48 Perfect Hours in Baltimore
Give yourselves the gift of a luxury weekend for two in Charm City. Here's your itinerary.
9 – 10 a.m. | Return to Magdalena for breakfast. The kitchen serves the best eggs Benedict you may ever have. Its hollandaise sauce is enhanced with a whisper of truffle oil.
10:30 a.m. | Check out and hit the town. If you’re in the mood for more pampering, pay a visit to The QG (which stands for “quintessential gentleman”), a six-floor oasis on South Calvert Street that includes a barbershop, spa, tailor, clothier, cigar lounge and restaurant/bar. Guys can book a straight-razor shave and fall asleep under the hot towels, while women may go for a Brazilian blowout or therapeutic massage at The White Room salon on the fourth floor. www.theqg.com; www.thewhiteroomsalons.com
2 – 3 p.m. | Arrive at the Sagamore Pendry hotel in Fell’s Point (rates begin at $369). Under Armour founder and CEO Kevin Plank teamed up with Sagamore Development to create this grand, 128-room luxury hotel in a historic building on Baltimore’s Rec Pier, across the Inner Harbor from Under Armour’s headquarters. The Rec Pier was built in 1914 as a cavernous Beaux-Arts recreational hall and monument commemorating the 1814 Battle for Baltimore (which inspired Francis Scott Key to write “The Star-Spangled Banner”). Rec Pier also served as the set for the police station in the television show Homicide: Life on the Street. If you’re hungry, grab a light lunch at the hotel’s sleek, 160-seat Rec Pier Chophouse. The kitchen is overseen by James Beard Award-winning chef Andrew Carmellini. www.pendryhotels.com
3 p.m. | Check into your one-bedroom harbor suite, which includes a dazzling marble bathroom, living room, powder room and entry hall. Large windows provide a spectacular view of the Inner Harbor and the hotel’s magnificent outdoor infinity pool, cabanas and bar (the place to be in summer).
3:30 – 5 p.m. | Take a stroll along the historic waterfront of Fell’s Point, a district named after the Englishman who, in 1726, founded the shipbuilding company that would go on to produce the famous “Baltimore Schooners.” Many of the neighborhood’s original 18th- and 19th-century homes and storefronts remain. According to Baltimore Tourism, most of them started out as one of the “three B’s”—boardinghouses, brothels or bars.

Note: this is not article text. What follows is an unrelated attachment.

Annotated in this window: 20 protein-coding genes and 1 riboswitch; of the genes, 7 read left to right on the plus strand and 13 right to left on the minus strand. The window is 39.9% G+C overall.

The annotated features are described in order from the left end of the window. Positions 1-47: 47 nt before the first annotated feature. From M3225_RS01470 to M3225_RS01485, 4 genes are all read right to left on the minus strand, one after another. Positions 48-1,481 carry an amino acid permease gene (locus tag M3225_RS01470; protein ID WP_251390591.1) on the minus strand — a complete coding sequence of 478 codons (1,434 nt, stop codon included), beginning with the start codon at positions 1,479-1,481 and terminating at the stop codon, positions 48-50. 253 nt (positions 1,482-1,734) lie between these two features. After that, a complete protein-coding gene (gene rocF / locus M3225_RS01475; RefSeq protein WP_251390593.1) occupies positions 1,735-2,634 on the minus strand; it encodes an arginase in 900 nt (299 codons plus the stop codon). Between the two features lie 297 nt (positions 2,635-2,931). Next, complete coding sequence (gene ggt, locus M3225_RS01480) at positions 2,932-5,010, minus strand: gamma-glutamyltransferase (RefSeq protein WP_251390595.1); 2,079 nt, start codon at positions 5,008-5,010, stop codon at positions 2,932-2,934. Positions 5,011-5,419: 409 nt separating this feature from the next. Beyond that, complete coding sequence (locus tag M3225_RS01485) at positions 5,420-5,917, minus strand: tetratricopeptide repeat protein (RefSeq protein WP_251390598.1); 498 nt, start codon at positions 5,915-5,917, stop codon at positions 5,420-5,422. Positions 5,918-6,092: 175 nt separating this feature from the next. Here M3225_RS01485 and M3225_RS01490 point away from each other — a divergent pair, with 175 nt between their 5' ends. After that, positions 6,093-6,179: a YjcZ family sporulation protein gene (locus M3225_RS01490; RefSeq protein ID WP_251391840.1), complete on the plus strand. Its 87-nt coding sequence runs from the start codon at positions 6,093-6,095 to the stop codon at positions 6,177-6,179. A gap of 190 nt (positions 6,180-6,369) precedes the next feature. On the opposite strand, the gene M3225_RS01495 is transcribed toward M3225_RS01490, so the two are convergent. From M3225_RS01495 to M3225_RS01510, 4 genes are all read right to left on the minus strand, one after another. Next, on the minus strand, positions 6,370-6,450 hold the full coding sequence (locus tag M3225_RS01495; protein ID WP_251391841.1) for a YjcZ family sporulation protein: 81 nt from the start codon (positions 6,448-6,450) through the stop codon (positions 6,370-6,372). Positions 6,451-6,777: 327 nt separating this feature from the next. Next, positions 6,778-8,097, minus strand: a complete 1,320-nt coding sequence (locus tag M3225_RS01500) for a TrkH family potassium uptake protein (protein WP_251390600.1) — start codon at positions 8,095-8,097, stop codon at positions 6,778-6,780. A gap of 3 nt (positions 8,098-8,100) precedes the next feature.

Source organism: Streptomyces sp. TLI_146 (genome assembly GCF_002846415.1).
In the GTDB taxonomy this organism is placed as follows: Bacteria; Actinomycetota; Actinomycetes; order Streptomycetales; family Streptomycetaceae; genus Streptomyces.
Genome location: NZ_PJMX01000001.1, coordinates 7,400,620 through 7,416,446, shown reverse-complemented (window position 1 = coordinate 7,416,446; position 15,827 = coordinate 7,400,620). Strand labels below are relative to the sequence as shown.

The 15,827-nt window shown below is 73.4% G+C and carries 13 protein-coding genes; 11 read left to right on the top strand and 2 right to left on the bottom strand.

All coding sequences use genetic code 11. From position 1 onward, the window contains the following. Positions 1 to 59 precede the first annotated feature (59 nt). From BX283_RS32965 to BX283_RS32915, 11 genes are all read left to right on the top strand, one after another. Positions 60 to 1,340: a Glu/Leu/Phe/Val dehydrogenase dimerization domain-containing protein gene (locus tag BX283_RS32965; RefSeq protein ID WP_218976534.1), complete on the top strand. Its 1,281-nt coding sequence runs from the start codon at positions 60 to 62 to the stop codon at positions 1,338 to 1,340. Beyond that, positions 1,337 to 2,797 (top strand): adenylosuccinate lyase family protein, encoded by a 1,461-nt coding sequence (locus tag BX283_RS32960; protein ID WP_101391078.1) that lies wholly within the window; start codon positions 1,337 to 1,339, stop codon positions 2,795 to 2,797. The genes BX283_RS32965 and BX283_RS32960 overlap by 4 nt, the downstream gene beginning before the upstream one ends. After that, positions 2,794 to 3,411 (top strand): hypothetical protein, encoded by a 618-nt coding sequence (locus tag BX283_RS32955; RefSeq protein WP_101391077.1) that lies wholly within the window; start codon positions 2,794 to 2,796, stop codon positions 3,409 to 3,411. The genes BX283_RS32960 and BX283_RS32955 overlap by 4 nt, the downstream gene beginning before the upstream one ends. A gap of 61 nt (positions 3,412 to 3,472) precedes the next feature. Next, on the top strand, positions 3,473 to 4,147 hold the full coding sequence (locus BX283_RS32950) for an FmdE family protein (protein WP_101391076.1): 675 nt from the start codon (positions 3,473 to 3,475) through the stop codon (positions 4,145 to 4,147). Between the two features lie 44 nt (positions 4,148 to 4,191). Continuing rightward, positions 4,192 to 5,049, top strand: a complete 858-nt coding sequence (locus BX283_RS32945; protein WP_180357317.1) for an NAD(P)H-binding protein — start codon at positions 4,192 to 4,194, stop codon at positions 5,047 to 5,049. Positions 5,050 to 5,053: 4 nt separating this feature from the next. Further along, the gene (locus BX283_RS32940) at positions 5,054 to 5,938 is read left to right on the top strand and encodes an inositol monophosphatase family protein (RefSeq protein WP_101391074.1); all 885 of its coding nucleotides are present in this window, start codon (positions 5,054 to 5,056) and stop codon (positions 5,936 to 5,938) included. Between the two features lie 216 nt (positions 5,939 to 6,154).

5:15 – 6:30 p.m. | Nap time
7 – 8 p.m. | Begin an evening of culinary delights by chef Cindy Wolf with cocktails and empanadas at Bar Vasquez, an Argentinian hot spot with live music on the weekends from Flamenco guitarist Ricardo Marlow appears Fridays. On Saturdays, it’s tango music from the Trifilio Tango Quartet. www.barvasquez.com
8:15 – 11 p.m. | Hop over to chef Wolf’s flagship restaurant, Charleston, for dinner just a couple blocks away. A six-time James Beard Award finalist for “Best Chef Mid-Atlantic,” Wolf owns six Baltimore-area restaurants and two wine boutiques with business partner Tony Foreman. In November, Charleston celebrates its 20th anniversary. Dishes not to be missed include the rich lobster soup with curry; tiny escargot puff pastry; shrimp and grits; and grilled sweetbreads with maitake mushrooms, macaroni and foie gras. The wine list is just as sublime. www.charlestonrestaurant.com
11:15 p.m. – 12:30 a.m. | Go for nightcaps and live jazz at The Elk Room, a 50-seat, 1920s-style speakeasy in Harbor East that opened in July behind the Italian chophouse Tagliata. Ask mixologist Shaun Stewart to light some absinthe on fire for you. www.theelkroom.com
12:45 p.m. | Nighty night.